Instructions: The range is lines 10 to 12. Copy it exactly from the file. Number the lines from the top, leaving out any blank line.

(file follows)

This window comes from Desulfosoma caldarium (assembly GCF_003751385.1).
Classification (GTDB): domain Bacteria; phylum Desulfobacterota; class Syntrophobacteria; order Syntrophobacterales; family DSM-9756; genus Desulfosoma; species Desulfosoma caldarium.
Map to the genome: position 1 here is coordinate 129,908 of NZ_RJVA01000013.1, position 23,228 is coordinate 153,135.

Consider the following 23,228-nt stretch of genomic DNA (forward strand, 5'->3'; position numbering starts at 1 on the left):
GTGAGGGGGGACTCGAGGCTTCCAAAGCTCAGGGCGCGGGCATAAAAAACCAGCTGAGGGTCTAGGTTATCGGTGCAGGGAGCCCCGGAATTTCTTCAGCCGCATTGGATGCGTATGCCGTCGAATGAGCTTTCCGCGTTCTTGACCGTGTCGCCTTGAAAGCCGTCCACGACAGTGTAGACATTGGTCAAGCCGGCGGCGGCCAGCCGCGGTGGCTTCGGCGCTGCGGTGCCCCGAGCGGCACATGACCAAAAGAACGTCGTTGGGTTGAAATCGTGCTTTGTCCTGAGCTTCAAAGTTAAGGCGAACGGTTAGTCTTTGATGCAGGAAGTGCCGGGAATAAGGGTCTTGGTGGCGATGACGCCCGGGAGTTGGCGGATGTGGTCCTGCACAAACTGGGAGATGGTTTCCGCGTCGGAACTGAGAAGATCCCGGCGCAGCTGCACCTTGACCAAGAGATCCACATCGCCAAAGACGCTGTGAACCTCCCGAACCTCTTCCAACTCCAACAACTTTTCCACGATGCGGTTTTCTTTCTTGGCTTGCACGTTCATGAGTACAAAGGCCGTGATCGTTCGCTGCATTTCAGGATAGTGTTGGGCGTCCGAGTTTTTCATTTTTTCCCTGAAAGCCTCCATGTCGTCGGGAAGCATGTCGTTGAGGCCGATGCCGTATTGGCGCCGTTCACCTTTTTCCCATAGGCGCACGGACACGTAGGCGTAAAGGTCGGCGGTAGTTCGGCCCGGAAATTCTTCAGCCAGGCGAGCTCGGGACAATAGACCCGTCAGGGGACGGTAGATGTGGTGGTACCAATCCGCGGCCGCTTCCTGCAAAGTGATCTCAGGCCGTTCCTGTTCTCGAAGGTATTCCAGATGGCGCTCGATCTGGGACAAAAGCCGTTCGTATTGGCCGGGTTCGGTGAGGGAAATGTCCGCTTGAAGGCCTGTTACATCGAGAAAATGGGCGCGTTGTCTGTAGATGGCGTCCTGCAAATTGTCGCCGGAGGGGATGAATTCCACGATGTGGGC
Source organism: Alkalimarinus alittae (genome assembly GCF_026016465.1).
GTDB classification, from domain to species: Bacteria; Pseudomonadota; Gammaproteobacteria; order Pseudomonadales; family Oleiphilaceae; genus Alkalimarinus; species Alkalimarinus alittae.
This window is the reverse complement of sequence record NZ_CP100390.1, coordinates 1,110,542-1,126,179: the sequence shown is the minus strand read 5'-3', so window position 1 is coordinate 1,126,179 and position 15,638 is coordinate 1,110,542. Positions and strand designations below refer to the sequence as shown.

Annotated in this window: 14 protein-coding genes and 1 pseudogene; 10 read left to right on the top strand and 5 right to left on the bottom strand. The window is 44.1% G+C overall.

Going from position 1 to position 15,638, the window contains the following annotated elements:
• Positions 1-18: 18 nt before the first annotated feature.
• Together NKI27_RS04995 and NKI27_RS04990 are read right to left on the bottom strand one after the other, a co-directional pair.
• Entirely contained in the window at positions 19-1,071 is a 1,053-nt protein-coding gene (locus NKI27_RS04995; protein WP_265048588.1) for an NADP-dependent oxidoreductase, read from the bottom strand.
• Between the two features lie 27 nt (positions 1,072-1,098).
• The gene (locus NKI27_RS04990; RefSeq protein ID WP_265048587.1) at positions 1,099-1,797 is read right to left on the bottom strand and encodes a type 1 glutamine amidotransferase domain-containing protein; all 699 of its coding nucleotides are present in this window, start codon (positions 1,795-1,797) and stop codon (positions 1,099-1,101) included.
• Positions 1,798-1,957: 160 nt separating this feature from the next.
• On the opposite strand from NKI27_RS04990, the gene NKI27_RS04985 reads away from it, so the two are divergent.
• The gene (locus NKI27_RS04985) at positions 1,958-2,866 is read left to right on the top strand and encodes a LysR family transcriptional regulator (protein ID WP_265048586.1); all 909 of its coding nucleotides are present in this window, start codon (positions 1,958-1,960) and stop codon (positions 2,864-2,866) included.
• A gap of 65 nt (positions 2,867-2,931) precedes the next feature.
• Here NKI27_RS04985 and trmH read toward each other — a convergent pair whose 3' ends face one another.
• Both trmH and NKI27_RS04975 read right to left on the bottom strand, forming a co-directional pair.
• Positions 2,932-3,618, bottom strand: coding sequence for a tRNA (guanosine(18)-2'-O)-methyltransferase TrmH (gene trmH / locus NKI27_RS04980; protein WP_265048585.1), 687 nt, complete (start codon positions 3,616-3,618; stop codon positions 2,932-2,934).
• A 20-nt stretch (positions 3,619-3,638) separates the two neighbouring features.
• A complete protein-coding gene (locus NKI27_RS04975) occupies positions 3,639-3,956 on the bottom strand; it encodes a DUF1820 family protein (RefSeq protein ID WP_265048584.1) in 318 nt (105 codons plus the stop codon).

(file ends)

Going from position 1 to position 15,638, the window contains the following annotated elements:
• Positions 1-18: 18 nt before the first annotated feature.
• Together NKI27_RS04995 and NKI27_RS04990 are read right to left on the bottom strand one after the other, a co-directional pair.